When I first started dating my spouse we went white water rafting on the New River in WV. I was going to bead a tribute to rafting, but it is hard to represent 5 hours of sheer terror! So, instead, I opted for another fun fact: did you know the first brick street in the world was laid in Charleston, WV, on October 23, 1870, on Summers Street, between Kanawha and Virginia Streets?

Monday, January 14, 2013

(34) Mississippi

Capitol: Jackson

Found lots of fun facts on Mississippi. For instance, in 1902 while on a hunting expedition in Sharkey County, President Theodore (Teddy) Roosevelt refused to shoot a captured bear. This act resulted in the creation of the world famous teddy bear. However, after the Raggedy Ann on Indiana, I wasn't ready for another stuffed animal.

Next I discovered that the first heart transplant was in Mississippi... although, further research found some challenges to this, but I'm sticking with it.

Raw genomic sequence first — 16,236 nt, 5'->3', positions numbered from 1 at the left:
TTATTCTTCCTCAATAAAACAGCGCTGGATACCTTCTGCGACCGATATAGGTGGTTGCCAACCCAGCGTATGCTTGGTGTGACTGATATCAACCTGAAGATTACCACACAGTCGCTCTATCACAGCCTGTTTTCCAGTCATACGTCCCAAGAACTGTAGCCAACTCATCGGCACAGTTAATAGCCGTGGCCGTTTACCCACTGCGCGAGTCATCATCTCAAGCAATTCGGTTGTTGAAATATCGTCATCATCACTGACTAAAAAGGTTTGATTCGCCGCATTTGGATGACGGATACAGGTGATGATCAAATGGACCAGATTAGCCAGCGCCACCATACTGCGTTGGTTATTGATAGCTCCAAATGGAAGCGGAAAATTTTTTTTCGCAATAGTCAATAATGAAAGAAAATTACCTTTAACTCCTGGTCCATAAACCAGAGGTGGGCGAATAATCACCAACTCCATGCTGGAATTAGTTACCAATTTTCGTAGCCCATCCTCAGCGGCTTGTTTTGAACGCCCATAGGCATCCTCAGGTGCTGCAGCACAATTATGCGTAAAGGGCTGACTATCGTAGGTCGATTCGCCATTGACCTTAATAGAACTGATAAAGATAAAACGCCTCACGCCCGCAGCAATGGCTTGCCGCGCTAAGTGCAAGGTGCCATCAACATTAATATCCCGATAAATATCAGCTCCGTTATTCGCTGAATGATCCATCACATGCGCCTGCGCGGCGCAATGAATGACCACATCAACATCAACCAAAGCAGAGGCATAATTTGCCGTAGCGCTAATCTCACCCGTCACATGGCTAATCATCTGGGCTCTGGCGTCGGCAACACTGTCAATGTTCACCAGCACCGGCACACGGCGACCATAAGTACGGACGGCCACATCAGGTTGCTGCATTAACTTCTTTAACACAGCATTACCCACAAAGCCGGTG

And then the big find... The International Checkers Hall of Fame is in Petal, Mississippi!!! Who knew? So, I chose a checkerboard background with heart checkers.

(33) Oklahoma

Capitol: Oklahoma City

Not a whole lot of luck finding fun facts on Oklahoma. I am in the midst of reading a book about the survivors of the dust bowl (The Worst Hard Times), and that didn't give me any happy ideas. Digging a little deeper I discovered that the National Weather Center is at the University of Oklahoma.

Thinking about weather made me think about the different seasons, so I decided to represent the four seasons, Spring, Summer, Fall, Winter. I also decided to mess with different bead textures for each season. The blue in the lower right is Winter. I beaded in concentric circles, instead of a spiral like in the Arizona pin. Unfortunately, the snowflake in the middle of the design is hard to see because the white beads are too close in finish to the blue ones. Oh well, live and learn.